Microstrip lines are commonly used transmission lines in RF and microwave circuits due to their quasi-TEM mode of propagation and flexibility.
Microstrip lines transfer power from one point to another, divide or combine power signals, and generate phase shifts.
Half-wave and quarter-wave microstrip lines are used to design lumped elements.
Microstrip lines are a type of transmission line commonly used in RF and microwave circuits due to their quasi-TEM mode of propagation and flexibility. Microstrip lines' primary functions are transferring power from one point to another, dividing or combining power signals, and generating phase shifts. The size of the microstrip section is related to the guide wavelength, and depending on the length, transmission lines are classified into quarter-wave microstrip lines and half-wave microstrip lines. Half-wave and quarter-wave microstrip lines are used to design lumped elements and are a critical part of RF and microwave components such as filters, resonators, and couplers.
Let’s learn more about quarter-wave microstrip lines and some of their applications.
Quarter-Wave Microstrip Lines
There are several lumped and quasi-lumped element designs based on quarter-wave microstrip lines. Quarter-wave microstrip lines are characterized by parameters such as:
- Guided wavelength (ƛg)
- Effective dielectric constant (𝜀re)
- Propagation constant (β)
- Characteristic impedance (Z0)
- Phase velocity (vp)
The guided wavelength of a microstrip line can be given by equation 1, where λ0 is the free space wavelength at operation frequency and εre is the effective dielectric constant:
The associated propagation constant (β) and phase velocity (vp) can be given by equations 2 and 3, respectively, where c is the velocity of light in the free space.
The electrical length (θ) for a given physical length l of the microstrip is shown in equation 4:
Microstrip lines are classified into half-wave microstrip lines and quarter-wave microstrip lines based on the electrical length of the transmission line. When the length of the microstrip line is equal to a quarter of the guided wavelength, l=ƛ/4, θ value is 𝜋/2 , equals a quarter-wave microstrip line.
Quarter-Wave Microstrip Directional Couplers
RF and microwave circuits use coupled-microstrip directional couplers since they are easily incorporated into microwave integrated circuits (MICs). The difference in odd and even mode wavelengths causes poor directivity in directional couplers. Directivity will improve using a number of different couplers, including:
- Wiggly-line couplers
- Slotting-line couplers
- Anisotropic substrate couplers
- Dielectric overlay couplers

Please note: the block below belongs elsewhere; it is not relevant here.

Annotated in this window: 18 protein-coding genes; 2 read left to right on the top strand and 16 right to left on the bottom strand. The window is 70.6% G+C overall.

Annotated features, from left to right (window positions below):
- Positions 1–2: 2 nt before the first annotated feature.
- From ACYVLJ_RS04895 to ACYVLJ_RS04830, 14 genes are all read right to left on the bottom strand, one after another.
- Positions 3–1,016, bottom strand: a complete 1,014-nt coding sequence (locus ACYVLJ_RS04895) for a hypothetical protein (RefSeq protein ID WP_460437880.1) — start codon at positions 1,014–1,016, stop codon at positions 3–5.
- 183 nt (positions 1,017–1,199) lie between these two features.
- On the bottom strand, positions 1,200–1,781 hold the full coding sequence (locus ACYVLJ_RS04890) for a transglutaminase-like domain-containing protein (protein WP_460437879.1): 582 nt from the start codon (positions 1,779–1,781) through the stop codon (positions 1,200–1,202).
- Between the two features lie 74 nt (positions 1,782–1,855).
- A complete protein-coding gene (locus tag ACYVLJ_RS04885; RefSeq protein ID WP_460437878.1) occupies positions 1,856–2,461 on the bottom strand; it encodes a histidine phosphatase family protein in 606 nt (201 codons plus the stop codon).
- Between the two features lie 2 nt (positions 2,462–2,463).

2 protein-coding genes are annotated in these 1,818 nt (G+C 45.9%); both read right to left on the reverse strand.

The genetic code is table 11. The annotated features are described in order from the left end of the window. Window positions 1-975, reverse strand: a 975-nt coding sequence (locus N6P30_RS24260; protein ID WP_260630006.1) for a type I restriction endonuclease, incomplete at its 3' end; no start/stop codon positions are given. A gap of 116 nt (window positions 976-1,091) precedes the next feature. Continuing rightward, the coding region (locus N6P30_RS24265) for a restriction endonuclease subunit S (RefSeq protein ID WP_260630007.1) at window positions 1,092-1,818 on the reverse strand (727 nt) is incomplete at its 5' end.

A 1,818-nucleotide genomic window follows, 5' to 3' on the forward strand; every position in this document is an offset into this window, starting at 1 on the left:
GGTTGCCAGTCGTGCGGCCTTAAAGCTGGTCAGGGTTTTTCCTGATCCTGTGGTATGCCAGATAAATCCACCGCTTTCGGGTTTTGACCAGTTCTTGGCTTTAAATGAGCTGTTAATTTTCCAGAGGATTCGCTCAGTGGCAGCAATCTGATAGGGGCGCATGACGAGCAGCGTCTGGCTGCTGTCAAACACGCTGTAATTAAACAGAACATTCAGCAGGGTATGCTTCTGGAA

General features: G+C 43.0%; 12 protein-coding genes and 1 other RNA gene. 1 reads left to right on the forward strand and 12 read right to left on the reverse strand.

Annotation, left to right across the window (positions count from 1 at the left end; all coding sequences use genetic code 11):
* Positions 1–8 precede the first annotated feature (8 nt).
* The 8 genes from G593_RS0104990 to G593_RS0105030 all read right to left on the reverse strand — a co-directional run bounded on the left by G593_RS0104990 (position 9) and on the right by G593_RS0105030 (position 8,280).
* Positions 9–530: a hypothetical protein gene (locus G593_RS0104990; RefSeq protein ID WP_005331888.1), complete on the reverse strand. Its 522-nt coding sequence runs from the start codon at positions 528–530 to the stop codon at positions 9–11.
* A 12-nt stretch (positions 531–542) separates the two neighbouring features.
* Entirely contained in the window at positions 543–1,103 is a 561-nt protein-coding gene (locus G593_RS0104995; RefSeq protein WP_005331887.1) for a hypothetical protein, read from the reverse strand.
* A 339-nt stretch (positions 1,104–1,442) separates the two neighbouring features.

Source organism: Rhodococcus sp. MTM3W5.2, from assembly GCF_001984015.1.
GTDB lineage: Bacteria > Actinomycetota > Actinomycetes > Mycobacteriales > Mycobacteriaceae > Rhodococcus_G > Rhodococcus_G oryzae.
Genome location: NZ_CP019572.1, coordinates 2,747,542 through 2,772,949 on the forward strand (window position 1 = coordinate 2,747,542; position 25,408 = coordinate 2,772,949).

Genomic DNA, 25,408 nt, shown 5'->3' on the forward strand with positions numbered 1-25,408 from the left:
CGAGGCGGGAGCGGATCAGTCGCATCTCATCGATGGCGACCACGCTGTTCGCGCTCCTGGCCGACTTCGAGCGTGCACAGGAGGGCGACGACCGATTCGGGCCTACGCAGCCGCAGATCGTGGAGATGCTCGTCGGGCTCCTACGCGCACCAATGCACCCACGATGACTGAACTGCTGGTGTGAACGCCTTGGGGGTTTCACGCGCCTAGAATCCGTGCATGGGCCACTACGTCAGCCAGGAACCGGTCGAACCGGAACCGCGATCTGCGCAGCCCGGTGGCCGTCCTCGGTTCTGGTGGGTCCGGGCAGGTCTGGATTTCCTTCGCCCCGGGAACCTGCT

- Couplers with phase-compensation capacitors
- Pseudo-suspended-substrate couplers
- Couplers with phase-compensation matching
Broadband phase-velocity compensation is achieved in wiggling and slotting line couplers by modifying the pattern of the coupled line. The phase velocity compensation approach is introduced into quarter-wave microstrip couplers. This coupler uses a coupled microstrip with periodically floating conductors loading on its inner edges. The coupler structure possesses a planar structure similar to wiggly line couplers. Its coupling is tighter than slotting line couplers and has improved directivity compared to wiggly and slotting type couplers. This quarter-wave microstrip directional coupler provides high directivity over a wide bandwidth operation.
Quarter-Wave Microstrip Based Stepped Impedance Resonator Filters
Modern wireless communication systems employ high-performance bandpass filters because of their compactness, selectivity, and stopband frequency range. Stepped impedance resonator filters are used due to their reduced filter size and ability to control spurious modes.
In stepped impedance resonator filters, the resonator's length and frequency depend on the impedance ratio. The impedance ratio is dependent on the dimensions of the two sections of the transmission lines in the stepped impedance resonator. For a low impedance ratio, the two sections of low and high impedance transmission lines in the stepped impedance resonator filter need to be thin and wide, respectively, increasing the characteristic impedance difference. This limits the use of ƛ/4 microstrip stepped-impedance resonators in low-frequency filter applications.
Reducing the Characteristic Impedance of Microstrip Lines
There is a way of reducing the characteristic impedance of microstrip lines so that miniaturized ƛ/4 microstrip line-based stepped impedance resonator filters can be realized.
Inserting signal and ground strips in microstrip lines lowers the characteristic impedance, reducing the impedance ratio of quarter-wave microstrip-based stepped impedance resonator filters significantly. Along with the compact size and wide stopband responses, microstrip lines offer high selectivity due to cross-coupling microstrips.
Lumped elements are realized in RF and microwave circuits using quarter-wave microstrip lines. Modern communication circuits use quarter-wave microstrip lines in couplers, filters, stubs, and impedance matching transformers. Cadence’s software supports the design and analysis of lumped elements based on microstrip transmission lines.